Properties of Water
What are some characteristics that make you different
from everybody else? Maybe you can play basketball
really well, or have a freckle on the tip of your elbow, or
maybe you can draw better than anybody else you know.
It may seem strange, but each substance in the world has
special characteristics that make it different from every
other substance. Just like you, they have characteristics,
or properties, that make them unique. Believe it or not,
water has some of the most unique properties of all!
Side 1 Side 2
WORD • Picture
• Definition • Sentence
Where can I find these words?
Words: Chapter 2 (pg. 44)
• the ability of water molecules to attract to other
• Because water molecules are polar (having one positive end
and one negative end) they attract other substances.
• raindrops sticking to a window or glass
• water sticking to paper towel
• the ability of an object to float in water.
• floating in the ocean or a pool
• a boat
• the process that moves water through a
narrow porous space
• water moving up a straw
• water moving up a plant stem
• the ability of water molecules to attract
towards each other.
– Because water molecules are polar (having one
positive end and one negative end), they attract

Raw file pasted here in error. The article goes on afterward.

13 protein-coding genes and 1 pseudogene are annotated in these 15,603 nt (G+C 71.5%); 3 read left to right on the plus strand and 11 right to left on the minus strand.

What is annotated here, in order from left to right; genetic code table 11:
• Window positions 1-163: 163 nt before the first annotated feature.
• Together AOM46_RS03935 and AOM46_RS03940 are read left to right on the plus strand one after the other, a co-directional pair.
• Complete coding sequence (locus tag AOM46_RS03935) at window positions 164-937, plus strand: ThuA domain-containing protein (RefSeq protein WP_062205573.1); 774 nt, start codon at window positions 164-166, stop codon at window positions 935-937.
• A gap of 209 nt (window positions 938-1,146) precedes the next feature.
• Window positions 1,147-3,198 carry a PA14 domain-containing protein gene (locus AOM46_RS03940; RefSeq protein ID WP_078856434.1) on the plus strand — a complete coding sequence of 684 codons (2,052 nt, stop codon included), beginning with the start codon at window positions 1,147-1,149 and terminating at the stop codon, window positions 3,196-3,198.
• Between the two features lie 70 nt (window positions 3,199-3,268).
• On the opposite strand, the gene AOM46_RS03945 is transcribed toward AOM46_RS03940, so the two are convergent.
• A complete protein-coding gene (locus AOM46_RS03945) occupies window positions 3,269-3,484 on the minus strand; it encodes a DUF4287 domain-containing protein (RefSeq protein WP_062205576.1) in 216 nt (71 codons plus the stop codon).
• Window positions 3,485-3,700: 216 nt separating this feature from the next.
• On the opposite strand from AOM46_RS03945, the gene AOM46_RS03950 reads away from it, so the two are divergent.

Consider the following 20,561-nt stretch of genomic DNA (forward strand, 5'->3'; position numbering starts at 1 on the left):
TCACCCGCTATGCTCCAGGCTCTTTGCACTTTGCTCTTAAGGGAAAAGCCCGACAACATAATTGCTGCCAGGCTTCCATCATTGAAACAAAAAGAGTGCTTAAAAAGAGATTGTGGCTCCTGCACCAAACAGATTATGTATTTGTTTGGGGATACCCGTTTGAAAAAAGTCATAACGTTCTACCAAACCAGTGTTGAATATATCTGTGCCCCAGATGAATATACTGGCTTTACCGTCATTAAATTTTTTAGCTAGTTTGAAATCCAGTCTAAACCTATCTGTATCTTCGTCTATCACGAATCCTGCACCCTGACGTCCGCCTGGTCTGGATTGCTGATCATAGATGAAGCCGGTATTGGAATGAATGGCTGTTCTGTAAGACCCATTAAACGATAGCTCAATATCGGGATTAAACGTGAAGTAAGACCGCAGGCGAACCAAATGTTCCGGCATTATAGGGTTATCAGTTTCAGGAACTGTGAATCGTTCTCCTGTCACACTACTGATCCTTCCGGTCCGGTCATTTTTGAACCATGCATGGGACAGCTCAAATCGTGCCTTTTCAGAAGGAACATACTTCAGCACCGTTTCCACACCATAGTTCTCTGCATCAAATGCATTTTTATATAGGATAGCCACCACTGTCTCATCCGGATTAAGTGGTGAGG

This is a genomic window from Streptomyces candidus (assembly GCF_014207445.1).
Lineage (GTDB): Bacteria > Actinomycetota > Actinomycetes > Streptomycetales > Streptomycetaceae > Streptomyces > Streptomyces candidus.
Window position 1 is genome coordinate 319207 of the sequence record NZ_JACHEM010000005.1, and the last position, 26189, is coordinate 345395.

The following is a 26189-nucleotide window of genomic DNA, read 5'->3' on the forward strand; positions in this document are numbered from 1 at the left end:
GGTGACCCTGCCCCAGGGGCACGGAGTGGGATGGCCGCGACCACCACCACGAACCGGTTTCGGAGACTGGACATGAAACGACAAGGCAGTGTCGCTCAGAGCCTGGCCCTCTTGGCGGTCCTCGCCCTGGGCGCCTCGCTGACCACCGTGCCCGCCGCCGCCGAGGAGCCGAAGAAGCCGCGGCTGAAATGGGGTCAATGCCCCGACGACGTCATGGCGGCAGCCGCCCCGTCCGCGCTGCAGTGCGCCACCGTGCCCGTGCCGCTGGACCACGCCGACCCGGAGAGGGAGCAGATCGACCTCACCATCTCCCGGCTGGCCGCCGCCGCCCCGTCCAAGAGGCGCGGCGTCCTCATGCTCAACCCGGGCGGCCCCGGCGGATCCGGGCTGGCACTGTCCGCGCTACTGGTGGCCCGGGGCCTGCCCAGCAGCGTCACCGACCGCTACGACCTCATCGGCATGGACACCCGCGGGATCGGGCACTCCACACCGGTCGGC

• water “dome”
• rain drops
• the measure of mass of a substance per unit
• ice floating on water
• when one molecule has opposite charges on each
of its ends (one end is slightly positive, the other
end is slightly negative).
Water (H2O) is a polar molecule because its hydrogen end is
slightly positive and its oxygen end is slightly negative.
• The amount of energy it takes to raise the
temperature of a substance by one degree
• Water has a very high specific heat.
• This means that compared to other substances, it takes a big change in
energy to change the temperature of water.
• Example: The ocean does not drastically
• the force that acts on the particles at the
surface of a material
• Water striders (bugs)
• painful belly flop
• Water is called the “universal solvent”
• this means that water can dissolve more things than any
• water can dissolve: soap, sugar, salt, toothpaste, baking
Acting it out
• Students will be divided into pairs.
• Each pair will be given one of the properties of
water to “act out.”
Capillary Action Specific Heat
Cohesion Surface Tension
• The water is sticking to the side of the glass.
2. Water droplets combine together in the atmosphere to
make rain drops.
3. Salt dissolves in water.
4. When I dropped a rock in the river, it sank.
5. On the coast in the summer, the ocean takes a lot longer
to heat up than the air and land.
6. Water molecules have a positive end and a negative end.
• The suction cup will only stick to the window if I wet it first.
• My mom used water to make Gatorade for the team. All of the
powder dissolved completely in water.
• Water striders are able to walk on water without sinking.
• I tried to mix the oil with the water, but no matter what I did the
two liquids would not mix.
• The window was covered in rain. As the rain ran down the
window, the drops came together to make larger drops of water.
• Gina’s doctor suggested that she join a water aerobics class for
exercise to keep from re-injuring her knee. He told her that the
water takes the pressure off of her knee.
• The paper towel soaked up the spill in a jiffy.
• The log floated down the river.
• The blue dye in the water traveled up to the petals of the white
• An iceberg floats on water in the Artic.